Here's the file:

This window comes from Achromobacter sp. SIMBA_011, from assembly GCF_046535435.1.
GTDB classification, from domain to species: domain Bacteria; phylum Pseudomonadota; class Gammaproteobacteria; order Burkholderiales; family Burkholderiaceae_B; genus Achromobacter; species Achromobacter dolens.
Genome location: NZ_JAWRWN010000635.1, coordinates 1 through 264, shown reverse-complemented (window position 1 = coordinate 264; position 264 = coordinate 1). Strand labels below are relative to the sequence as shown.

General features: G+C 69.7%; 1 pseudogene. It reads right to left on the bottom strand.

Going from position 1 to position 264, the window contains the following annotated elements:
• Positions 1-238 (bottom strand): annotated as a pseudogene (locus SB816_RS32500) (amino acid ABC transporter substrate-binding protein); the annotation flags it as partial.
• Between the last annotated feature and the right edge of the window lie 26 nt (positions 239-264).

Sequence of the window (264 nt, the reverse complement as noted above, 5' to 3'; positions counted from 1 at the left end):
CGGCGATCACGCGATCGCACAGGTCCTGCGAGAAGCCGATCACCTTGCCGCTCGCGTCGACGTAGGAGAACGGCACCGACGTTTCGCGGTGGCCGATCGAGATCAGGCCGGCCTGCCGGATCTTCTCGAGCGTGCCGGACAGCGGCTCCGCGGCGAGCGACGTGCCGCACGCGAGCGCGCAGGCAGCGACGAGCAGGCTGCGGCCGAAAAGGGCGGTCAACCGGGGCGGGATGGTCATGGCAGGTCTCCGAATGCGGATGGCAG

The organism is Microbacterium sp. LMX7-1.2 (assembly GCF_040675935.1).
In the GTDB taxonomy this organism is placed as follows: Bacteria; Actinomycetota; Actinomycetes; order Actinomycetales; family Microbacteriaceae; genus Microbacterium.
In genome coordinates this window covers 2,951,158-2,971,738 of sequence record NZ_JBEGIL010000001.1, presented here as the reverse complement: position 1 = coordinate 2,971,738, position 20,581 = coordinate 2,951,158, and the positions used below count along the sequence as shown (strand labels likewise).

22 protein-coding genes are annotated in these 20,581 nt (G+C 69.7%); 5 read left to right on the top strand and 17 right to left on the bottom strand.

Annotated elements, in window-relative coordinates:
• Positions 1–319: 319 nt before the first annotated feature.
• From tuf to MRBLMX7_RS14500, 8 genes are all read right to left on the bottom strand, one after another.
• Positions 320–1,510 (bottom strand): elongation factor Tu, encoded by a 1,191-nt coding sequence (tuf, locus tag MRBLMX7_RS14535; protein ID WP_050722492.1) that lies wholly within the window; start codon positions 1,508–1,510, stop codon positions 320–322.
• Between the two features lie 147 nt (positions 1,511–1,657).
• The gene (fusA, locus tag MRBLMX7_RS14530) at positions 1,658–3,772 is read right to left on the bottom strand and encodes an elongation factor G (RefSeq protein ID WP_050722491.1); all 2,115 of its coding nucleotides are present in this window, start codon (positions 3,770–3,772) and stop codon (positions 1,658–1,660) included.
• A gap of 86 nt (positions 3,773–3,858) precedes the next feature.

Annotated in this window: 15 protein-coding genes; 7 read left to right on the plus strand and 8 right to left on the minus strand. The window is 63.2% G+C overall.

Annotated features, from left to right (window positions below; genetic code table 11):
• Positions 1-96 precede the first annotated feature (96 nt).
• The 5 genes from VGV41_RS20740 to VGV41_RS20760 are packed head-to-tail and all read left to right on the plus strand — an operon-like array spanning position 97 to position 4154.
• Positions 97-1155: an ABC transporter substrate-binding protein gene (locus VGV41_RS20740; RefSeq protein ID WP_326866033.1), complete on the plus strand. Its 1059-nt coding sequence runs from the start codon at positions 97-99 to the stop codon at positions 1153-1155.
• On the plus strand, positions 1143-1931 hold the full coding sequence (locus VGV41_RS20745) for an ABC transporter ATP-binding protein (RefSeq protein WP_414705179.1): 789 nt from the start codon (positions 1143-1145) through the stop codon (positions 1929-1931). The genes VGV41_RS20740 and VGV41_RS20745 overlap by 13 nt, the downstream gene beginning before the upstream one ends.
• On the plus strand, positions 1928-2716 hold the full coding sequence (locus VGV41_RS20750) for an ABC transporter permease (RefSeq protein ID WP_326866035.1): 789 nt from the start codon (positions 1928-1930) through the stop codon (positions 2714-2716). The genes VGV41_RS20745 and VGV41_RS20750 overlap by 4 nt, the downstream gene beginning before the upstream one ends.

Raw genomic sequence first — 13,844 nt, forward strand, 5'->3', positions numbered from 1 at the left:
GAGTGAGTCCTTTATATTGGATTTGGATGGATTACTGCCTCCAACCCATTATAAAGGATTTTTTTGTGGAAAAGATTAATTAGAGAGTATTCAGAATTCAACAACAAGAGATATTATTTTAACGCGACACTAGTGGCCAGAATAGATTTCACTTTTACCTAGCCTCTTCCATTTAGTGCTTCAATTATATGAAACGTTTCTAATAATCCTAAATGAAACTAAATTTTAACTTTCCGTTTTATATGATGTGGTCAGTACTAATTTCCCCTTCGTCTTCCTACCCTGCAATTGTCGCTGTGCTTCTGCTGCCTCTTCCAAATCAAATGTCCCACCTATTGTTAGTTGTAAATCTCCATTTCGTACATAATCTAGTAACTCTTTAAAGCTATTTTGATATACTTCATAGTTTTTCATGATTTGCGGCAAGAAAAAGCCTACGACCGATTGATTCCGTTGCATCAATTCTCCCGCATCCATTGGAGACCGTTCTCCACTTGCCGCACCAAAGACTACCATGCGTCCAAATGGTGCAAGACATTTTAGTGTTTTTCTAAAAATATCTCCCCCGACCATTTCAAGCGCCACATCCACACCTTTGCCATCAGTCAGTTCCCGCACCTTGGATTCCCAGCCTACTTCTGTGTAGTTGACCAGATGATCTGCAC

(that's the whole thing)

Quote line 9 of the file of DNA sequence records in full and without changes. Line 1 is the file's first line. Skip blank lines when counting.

CGGCGATCACGCGATCGCACAGGTCCTGCGAGAAGCCGATCACCTTGCCGCTCGCGTCGACGTAGGAGAACGGCACCGACGTTTCGCGGTGGCCGATCGAGATCAGGCCGGCCTGCCGGATCTTCTCGAGCGTGCCGGACAGCGGCTCCGCGGCGAGCGACGTGCCGCACGCGAGCGCGCAGGCAGCGACGAGCAGGCTGCGGCCGAAAAGGGCGGTCAACCGGGGCGGGATGGTCATGGCAGGTCTCCGAATGCGGATGGCAG